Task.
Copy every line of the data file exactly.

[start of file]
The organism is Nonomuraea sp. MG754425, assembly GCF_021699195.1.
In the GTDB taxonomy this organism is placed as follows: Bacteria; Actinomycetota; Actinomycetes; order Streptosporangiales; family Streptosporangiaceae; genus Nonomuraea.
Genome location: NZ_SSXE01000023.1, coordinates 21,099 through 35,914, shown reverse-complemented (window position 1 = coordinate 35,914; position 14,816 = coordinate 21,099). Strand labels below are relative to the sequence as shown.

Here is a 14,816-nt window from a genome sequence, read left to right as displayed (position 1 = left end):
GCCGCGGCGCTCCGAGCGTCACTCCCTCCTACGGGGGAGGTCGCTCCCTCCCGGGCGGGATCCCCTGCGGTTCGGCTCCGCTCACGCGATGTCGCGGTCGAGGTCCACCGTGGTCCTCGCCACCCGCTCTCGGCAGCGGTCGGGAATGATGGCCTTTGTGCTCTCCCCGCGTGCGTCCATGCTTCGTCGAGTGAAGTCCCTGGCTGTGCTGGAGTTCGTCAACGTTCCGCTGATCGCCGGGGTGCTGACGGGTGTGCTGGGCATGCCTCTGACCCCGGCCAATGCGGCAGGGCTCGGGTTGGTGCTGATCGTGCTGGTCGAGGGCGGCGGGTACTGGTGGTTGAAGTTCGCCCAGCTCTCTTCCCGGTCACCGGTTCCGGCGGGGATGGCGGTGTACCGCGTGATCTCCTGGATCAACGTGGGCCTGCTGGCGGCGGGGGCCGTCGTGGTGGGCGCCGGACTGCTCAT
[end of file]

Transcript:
The organism is Nonomuraea sp. MG754425, assembly GCF_021699195.1.
In the GTDB taxonomy this organism is placed as follows: Bacteria; Actinomycetota; Actinomycetes; order Streptosporangiales; family Streptosporangiaceae; genus Nonomuraea.
Genome location: NZ_SSXE01000023.1, coordinates 21,099 through 35,914, shown reverse-complemented (window position 1 = coordinate 35,914; position 14,816 = coordinate 21,099). Strand labels below are relative to the sequence as shown.

Here is a 14,816-nt window from a genome sequence, read left to right as displayed (position 1 = left end):
GCCGCGGCGCTCCGAGCGTCACTCCCTCCTACGGGGGAGGTCGCTCCCTCCCGGGCGGGATCCCCTGCGGTTCGGCTCCGCTCACGCGATGTCGCGGTCGAGGTCCACCGTGGTCCTCGCCACCCGCTCTCGGCAGCGGTCGGGAATGATGGCCTTTGTGCTCTCCCCGCGTGCGTCCATGCTTCGTCGAGTGAAGTCCCTGGCTGTGCTGGAGTTCGTCAACGTTCCGCTGATCGCCGGGGTGCTGACGGGTGTGCTGGGCATGCCTCTGACCCCGGCCAATGCGGCAGGGCTCGGGTTGGTGCTGATCGTGCTGGTCGAGGGCGGCGGGTACTGGTGGTTGAAGTTCGCCCAGCTCTCTTCCCGGTCACCGGTTCCGGCGGGGATGGCGGTGTACCGCGTGATCTCCTGGATCAACGTGGGCCTGCTGGCGGCGGGGGCCGTCGTGGTGGGCGCCGGACTGCTCAT